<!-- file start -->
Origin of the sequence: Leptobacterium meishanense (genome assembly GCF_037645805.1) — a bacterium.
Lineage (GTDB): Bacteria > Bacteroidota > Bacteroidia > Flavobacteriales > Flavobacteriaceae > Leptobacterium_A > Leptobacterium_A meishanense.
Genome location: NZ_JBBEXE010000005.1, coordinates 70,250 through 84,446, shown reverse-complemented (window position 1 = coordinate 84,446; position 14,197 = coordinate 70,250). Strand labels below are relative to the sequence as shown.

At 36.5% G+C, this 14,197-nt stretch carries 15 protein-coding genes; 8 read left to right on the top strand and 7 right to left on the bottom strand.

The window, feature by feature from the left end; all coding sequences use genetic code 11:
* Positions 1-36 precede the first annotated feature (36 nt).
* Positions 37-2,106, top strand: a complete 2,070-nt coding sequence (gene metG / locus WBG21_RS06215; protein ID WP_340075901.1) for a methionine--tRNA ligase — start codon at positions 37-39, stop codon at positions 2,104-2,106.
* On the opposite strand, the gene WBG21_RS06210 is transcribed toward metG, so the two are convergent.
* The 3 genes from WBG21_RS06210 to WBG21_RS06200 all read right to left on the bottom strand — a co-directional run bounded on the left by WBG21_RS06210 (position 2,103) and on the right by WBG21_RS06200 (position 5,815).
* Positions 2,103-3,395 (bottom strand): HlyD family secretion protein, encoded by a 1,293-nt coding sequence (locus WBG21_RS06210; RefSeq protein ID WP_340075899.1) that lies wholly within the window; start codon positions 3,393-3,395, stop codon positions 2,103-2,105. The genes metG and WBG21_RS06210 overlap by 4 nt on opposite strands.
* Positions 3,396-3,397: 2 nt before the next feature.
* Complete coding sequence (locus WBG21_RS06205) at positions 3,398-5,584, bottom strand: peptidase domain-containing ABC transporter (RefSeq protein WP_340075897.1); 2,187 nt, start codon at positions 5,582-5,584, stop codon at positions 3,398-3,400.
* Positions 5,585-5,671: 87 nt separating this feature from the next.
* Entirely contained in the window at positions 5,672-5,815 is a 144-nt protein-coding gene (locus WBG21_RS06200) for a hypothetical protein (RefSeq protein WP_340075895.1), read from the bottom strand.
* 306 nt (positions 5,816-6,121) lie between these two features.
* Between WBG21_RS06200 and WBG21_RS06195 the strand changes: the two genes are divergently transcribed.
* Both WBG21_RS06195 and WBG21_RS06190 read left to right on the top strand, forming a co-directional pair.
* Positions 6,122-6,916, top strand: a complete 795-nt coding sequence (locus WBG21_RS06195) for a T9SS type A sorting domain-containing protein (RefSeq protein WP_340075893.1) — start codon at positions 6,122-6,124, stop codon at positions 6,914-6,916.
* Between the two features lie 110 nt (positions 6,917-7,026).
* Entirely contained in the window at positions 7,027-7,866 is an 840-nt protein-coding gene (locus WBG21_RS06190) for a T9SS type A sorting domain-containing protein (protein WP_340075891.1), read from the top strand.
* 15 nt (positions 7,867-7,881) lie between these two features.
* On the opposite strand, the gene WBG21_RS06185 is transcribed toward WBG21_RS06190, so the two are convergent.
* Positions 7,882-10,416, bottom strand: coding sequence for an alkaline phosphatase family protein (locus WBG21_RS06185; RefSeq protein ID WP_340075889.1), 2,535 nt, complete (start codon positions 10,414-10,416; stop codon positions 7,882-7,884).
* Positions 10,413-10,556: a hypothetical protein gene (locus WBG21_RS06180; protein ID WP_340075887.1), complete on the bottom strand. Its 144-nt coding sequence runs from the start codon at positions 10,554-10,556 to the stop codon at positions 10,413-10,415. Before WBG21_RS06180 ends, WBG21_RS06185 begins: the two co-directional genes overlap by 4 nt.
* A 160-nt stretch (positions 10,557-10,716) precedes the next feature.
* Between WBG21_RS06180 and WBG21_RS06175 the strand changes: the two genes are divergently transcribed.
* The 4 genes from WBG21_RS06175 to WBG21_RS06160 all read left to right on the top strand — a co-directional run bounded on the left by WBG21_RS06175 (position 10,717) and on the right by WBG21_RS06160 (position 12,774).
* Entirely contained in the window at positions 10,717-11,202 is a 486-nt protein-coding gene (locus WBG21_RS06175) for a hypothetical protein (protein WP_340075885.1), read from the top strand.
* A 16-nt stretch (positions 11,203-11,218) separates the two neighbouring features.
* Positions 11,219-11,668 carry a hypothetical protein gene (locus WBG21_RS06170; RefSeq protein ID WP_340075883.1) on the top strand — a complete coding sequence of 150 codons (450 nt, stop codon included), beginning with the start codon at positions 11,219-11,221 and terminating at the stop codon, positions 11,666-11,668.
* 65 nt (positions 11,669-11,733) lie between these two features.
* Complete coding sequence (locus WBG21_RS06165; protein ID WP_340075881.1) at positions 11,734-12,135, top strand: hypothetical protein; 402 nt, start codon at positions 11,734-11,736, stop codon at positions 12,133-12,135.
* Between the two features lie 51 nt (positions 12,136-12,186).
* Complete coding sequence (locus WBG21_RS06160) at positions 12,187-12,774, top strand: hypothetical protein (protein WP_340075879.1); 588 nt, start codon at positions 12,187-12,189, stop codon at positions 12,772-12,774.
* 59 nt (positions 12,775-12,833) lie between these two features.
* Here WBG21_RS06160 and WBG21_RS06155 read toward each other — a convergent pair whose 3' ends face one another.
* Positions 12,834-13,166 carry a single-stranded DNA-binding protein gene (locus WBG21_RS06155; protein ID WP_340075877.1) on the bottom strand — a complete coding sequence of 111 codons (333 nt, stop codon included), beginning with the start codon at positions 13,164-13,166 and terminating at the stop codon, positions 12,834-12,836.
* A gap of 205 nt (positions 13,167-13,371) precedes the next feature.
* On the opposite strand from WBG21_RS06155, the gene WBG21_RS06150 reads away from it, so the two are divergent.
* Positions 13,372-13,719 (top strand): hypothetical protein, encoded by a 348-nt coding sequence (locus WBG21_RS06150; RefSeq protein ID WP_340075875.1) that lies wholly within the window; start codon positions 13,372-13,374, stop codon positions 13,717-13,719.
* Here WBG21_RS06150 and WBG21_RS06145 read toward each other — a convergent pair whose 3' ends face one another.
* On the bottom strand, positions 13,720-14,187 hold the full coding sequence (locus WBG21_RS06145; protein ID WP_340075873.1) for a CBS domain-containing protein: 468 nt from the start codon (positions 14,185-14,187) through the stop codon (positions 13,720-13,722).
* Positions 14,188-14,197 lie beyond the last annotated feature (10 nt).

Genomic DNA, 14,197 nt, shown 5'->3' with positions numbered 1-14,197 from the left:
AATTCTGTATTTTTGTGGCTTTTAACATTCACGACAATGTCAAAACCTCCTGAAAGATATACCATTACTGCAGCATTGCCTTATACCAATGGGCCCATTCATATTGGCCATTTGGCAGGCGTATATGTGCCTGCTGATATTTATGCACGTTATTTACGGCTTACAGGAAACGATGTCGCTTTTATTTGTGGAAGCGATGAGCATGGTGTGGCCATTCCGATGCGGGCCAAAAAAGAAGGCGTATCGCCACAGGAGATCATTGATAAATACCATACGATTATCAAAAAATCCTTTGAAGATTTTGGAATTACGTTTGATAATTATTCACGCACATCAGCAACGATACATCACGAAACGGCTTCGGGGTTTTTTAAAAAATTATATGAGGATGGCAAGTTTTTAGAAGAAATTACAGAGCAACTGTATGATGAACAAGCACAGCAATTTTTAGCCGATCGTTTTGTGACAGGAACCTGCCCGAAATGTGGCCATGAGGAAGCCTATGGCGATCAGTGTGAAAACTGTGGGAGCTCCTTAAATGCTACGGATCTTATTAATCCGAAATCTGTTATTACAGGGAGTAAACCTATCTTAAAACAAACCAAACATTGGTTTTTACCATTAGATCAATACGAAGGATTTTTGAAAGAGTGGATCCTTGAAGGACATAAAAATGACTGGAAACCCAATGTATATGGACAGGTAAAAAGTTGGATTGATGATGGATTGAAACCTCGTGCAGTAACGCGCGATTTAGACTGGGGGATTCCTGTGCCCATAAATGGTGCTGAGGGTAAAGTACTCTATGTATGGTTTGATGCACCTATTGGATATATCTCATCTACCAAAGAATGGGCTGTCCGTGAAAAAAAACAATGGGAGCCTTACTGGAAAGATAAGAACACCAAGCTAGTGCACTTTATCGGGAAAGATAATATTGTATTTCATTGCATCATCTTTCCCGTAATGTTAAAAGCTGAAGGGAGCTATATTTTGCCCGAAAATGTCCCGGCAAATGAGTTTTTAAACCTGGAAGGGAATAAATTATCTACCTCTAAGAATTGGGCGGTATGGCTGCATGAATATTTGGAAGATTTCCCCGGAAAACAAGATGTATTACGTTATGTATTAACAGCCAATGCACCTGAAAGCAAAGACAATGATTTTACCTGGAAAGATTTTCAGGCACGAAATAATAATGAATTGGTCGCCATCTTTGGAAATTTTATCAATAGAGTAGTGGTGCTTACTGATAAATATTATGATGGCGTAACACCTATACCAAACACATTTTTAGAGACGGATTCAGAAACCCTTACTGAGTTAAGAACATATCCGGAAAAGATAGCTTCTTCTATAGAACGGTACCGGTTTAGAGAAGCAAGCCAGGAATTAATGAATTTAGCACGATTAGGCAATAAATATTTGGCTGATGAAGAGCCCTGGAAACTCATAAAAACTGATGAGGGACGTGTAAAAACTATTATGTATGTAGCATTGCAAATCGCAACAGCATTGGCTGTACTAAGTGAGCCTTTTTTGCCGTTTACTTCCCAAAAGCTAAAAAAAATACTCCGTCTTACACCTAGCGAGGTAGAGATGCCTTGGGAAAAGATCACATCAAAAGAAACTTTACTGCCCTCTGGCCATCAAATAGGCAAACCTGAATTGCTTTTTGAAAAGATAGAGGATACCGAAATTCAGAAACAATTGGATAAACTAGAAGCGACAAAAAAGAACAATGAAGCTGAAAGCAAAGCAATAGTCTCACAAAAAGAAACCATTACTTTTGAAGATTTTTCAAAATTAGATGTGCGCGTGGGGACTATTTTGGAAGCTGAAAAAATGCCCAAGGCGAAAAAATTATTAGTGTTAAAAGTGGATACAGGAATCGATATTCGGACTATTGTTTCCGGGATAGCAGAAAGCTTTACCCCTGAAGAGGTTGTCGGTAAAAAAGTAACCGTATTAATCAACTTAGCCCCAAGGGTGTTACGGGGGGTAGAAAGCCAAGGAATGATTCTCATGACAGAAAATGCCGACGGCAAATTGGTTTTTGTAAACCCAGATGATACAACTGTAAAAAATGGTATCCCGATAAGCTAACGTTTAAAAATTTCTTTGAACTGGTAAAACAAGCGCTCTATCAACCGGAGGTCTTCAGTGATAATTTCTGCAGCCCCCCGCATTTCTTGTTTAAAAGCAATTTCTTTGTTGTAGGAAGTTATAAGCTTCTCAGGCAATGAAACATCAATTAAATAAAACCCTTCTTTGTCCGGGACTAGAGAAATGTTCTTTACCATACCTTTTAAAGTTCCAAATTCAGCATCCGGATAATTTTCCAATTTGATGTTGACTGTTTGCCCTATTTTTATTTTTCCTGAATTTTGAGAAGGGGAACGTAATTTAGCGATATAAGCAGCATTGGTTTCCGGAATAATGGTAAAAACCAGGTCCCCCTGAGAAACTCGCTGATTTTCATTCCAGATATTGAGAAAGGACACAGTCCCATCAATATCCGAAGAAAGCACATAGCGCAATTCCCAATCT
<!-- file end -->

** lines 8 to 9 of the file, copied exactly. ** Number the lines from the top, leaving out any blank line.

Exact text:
* On the opposite strand, the gene WBG21_RS06210 is transcribed toward metG, so the two are convergent.
* The 3 genes from WBG21_RS06210 to WBG21_RS06200 all read right to left on the bottom strand — a co-directional run bounded on the left by WBG21_RS06210 (position 2,103) and on the right by WBG21_RS06200 (position 5,815).